Last time we discussed two mechanisms of chronic recurrent neck pain that are associated with the brain stem and brain. Today I want to talk about the role of sensation and the muscles in causing recurrent neck problems.
We are sensory-driven beings. What that means is that activation of our sensory systems causes activation of our muscle systems. In “Chronic Neck Pain (Part 1)” , we discussed the visual system’s and vestibular system’s effects on motor activity. Here in Part 2, I want to discuss proprioception.
Proprioception is the brain’s way of getting information about the body. To do this, receptors in all of our muscles, ligaments, and joints tell the brain where each part is, how much weight is on that part, whether or not the part moving or still and how fast is it moving. Proprioception is probably the most important information for the brain’s control of the muscles.
One of the most dramatic and well-known examples of this is when the doctor taps your knee and your leg kicks out. What happens in this example is that the fast tap stretches receptors in the tendon that send a signal to the spinal cord, which results in a muscle activating. This response happens in all our muscle as we move about, stretching and loading our joints, but it is often less apparent than the knee-tap test because the responses are slower, smaller, and longer-lasting. The integration of millions of these receptors is responsible for our posture and body position.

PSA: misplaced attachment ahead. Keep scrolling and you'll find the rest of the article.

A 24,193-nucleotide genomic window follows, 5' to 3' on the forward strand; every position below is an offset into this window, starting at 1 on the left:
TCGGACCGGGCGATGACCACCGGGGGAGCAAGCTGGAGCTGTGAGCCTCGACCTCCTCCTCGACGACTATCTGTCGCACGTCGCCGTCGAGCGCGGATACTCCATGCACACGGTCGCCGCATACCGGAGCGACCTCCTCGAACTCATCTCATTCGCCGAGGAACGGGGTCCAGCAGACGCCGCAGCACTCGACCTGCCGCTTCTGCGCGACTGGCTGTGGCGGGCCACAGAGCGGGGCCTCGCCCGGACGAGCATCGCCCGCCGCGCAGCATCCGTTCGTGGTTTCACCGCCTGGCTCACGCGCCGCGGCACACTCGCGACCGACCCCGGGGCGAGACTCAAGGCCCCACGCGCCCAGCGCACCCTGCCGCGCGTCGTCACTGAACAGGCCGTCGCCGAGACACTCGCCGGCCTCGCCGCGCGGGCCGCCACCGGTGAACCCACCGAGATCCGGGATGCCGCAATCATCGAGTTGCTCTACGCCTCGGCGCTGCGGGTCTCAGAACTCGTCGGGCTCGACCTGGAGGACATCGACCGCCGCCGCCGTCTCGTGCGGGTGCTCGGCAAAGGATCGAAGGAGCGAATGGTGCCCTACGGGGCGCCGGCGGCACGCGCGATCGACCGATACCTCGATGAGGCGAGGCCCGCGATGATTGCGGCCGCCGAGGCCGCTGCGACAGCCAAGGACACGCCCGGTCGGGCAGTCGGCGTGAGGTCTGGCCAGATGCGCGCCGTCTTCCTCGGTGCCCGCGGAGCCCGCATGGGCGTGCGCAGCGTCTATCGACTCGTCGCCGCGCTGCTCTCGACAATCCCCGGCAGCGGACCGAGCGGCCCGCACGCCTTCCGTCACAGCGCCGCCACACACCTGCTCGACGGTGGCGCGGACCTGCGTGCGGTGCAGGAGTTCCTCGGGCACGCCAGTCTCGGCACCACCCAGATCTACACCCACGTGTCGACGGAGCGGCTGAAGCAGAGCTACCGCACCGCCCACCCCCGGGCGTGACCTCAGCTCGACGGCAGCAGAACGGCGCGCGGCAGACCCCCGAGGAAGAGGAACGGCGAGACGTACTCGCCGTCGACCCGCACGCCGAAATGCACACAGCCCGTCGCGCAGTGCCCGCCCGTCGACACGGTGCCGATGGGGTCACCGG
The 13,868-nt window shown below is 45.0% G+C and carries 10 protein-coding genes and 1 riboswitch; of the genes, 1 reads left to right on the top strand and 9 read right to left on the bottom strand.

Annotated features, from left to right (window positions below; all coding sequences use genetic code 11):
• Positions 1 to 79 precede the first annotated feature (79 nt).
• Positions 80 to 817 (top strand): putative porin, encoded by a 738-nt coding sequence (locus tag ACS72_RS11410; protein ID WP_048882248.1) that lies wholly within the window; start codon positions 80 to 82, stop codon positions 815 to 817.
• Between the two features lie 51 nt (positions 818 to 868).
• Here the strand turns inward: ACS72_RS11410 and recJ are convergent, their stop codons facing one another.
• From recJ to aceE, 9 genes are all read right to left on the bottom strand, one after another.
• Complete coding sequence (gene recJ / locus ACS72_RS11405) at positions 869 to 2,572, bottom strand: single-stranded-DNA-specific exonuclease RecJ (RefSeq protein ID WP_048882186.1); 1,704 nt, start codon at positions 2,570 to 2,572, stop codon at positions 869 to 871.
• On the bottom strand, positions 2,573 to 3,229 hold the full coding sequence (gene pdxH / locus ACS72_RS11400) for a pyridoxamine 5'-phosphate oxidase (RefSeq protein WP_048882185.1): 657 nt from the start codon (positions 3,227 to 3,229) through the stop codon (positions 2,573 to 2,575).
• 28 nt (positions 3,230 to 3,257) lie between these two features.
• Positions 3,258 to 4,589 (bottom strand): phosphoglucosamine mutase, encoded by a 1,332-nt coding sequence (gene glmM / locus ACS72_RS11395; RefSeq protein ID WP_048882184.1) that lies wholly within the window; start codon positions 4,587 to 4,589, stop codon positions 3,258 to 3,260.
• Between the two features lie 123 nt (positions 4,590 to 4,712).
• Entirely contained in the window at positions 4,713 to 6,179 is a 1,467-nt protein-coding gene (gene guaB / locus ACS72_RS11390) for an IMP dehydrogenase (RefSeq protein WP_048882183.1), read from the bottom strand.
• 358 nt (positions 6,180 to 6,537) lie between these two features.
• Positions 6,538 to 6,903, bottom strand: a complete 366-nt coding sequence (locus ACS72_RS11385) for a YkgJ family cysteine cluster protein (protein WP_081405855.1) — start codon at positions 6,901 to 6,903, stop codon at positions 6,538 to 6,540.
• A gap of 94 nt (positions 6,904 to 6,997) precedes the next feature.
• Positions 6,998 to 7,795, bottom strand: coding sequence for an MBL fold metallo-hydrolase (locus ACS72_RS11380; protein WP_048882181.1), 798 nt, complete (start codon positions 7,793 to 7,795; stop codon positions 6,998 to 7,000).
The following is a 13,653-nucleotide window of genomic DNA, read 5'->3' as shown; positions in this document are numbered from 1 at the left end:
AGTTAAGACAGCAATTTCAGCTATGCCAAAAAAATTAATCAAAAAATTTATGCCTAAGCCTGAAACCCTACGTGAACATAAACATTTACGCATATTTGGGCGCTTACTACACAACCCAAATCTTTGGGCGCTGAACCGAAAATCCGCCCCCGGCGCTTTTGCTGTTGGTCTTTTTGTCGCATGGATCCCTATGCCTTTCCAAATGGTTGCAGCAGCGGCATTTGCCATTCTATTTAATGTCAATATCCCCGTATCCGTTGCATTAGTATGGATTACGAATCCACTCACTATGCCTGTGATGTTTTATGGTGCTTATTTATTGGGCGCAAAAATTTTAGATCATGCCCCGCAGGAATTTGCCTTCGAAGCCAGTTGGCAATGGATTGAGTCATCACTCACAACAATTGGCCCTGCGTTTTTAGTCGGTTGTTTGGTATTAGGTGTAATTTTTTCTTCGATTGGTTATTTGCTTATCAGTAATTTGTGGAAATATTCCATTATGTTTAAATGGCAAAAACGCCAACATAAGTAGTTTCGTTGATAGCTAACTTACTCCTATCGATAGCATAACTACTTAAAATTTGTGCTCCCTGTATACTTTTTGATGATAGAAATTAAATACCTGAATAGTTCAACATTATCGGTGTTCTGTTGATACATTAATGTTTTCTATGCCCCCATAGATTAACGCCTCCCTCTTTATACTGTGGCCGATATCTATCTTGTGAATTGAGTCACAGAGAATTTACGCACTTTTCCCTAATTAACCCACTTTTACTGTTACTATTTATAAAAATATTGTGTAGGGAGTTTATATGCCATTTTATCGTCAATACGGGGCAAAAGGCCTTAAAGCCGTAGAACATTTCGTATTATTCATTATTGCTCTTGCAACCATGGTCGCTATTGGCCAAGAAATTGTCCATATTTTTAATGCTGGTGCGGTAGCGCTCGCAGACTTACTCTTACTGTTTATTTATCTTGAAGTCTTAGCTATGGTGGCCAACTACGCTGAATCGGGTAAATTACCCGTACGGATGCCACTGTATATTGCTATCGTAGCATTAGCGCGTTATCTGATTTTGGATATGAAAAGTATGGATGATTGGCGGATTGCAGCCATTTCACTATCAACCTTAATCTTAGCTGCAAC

One of the most powerful influences on the muscles’ response to proprioceptive input is the cerebellum. It calibrates the sensitivity and intensity of the muscle’s response in a way that helps the body move efficiently. In fact, reflexes are one of the ways we assess the effectiveness of the cerebellum’s activity.
If the integration of the receptors is not accurate, it causes excessive tightness or looseness in the muscles, and this can predispose a person to recurrent symptoms in the joints. An adjustment stimulates the receptors with a fast movement that causes a reflex to reset the tone in the neck muscles, but the abnormal tension can come back if cerebellar integration is poor.
To fully resolve chronic pain, treatment must include activity that reestablishes normal cerebellar activity. This can be done with vestibular and balance exercises, shoulder and hip activities, and eye exercises. Combining the appropriate cerebellar activation with chiropractic adjustment has a good probability of resolving chronic neck pain.
For these reasons, I recommend cerebellar assessment for any patient who has recurrent neck problems.
For further information you could search for “cerebellum-posture and cerebellum head tilt” online. But unfortunately, most of this literature is very technical. If you are looking for information more accessible to a lay-audience, try searching for “proprioception and posture.”